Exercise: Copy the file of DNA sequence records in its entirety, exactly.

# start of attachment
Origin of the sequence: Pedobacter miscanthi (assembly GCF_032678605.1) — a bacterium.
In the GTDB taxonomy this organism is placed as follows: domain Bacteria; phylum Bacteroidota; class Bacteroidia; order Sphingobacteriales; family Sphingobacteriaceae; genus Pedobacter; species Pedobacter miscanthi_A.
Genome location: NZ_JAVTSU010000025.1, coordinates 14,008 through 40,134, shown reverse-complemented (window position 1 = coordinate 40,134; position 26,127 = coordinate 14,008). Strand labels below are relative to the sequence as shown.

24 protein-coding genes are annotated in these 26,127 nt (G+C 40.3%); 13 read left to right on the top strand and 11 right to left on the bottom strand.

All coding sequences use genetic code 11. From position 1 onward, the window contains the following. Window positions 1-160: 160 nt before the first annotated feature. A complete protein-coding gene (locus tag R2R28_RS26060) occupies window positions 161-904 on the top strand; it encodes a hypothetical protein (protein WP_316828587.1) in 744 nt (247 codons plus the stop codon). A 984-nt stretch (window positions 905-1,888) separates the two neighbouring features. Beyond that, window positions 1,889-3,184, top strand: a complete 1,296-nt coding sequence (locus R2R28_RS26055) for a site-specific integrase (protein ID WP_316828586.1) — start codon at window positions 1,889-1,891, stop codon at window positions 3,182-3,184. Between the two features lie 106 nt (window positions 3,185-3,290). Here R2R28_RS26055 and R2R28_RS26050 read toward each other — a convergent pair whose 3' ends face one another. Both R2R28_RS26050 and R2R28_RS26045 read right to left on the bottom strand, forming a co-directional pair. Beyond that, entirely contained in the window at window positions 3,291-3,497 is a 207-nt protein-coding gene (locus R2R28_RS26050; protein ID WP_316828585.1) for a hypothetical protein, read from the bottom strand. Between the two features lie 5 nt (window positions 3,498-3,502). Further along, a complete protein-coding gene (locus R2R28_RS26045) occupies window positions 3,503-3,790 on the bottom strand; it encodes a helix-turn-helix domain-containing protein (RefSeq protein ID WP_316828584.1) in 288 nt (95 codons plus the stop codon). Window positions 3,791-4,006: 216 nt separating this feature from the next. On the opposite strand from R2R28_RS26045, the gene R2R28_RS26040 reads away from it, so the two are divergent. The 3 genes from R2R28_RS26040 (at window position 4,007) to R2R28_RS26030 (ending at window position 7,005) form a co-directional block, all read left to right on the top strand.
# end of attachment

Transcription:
Origin of the sequence: Pedobacter miscanthi (assembly GCF_032678605.1) — a bacterium.
In the GTDB taxonomy this organism is placed as follows: domain Bacteria; phylum Bacteroidota; class Bacteroidia; order Sphingobacteriales; family Sphingobacteriaceae; genus Pedobacter; species Pedobacter miscanthi_A.
Genome location: NZ_JAVTSU010000025.1, coordinates 14,008 through 40,134, shown reverse-complemented (window position 1 = coordinate 40,134; position 26,127 = coordinate 14,008). Strand labels below are relative to the sequence as shown.

24 protein-coding genes are annotated in these 26,127 nt (G+C 40.3%); 13 read left to right on the top strand and 11 right to left on the bottom strand.

All coding sequences use genetic code 11. From position 1 onward, the window contains the following. Window positions 1-160: 160 nt before the first annotated feature. A complete protein-coding gene (locus tag R2R28_RS26060) occupies window positions 161-904 on the top strand; it encodes a hypothetical protein (protein WP_316828587.1) in 744 nt (247 codons plus the stop codon). A 984-nt stretch (window positions 905-1,888) separates the two neighbouring features. Beyond that, window positions 1,889-3,184, top strand: a complete 1,296-nt coding sequence (locus R2R28_RS26055) for a site-specific integrase (protein ID WP_316828586.1) — start codon at window positions 1,889-1,891, stop codon at window positions 3,182-3,184. Between the two features lie 106 nt (window positions 3,185-3,290). Here R2R28_RS26055 and R2R28_RS26050 read toward each other — a convergent pair whose 3' ends face one another. Both R2R28_RS26050 and R2R28_RS26045 read right to left on the bottom strand, forming a co-directional pair. Beyond that, entirely contained in the window at window positions 3,291-3,497 is a 207-nt protein-coding gene (locus R2R28_RS26050; protein ID WP_316828585.1) for a hypothetical protein, read from the bottom strand. Between the two features lie 5 nt (window positions 3,498-3,502). Further along, a complete protein-coding gene (locus R2R28_RS26045) occupies window positions 3,503-3,790 on the bottom strand; it encodes a helix-turn-helix domain-containing protein (RefSeq protein ID WP_316828584.1) in 288 nt (95 codons plus the stop codon). Window positions 3,791-4,006: 216 nt separating this feature from the next. On the opposite strand from R2R28_RS26045, the gene R2R28_RS26040 reads away from it, so the two are divergent. The 3 genes from R2R28_RS26040 (at window position 4,007) to R2R28_RS26030 (ending at window position 7,005) form a co-directional block, all read left to right on the top strand.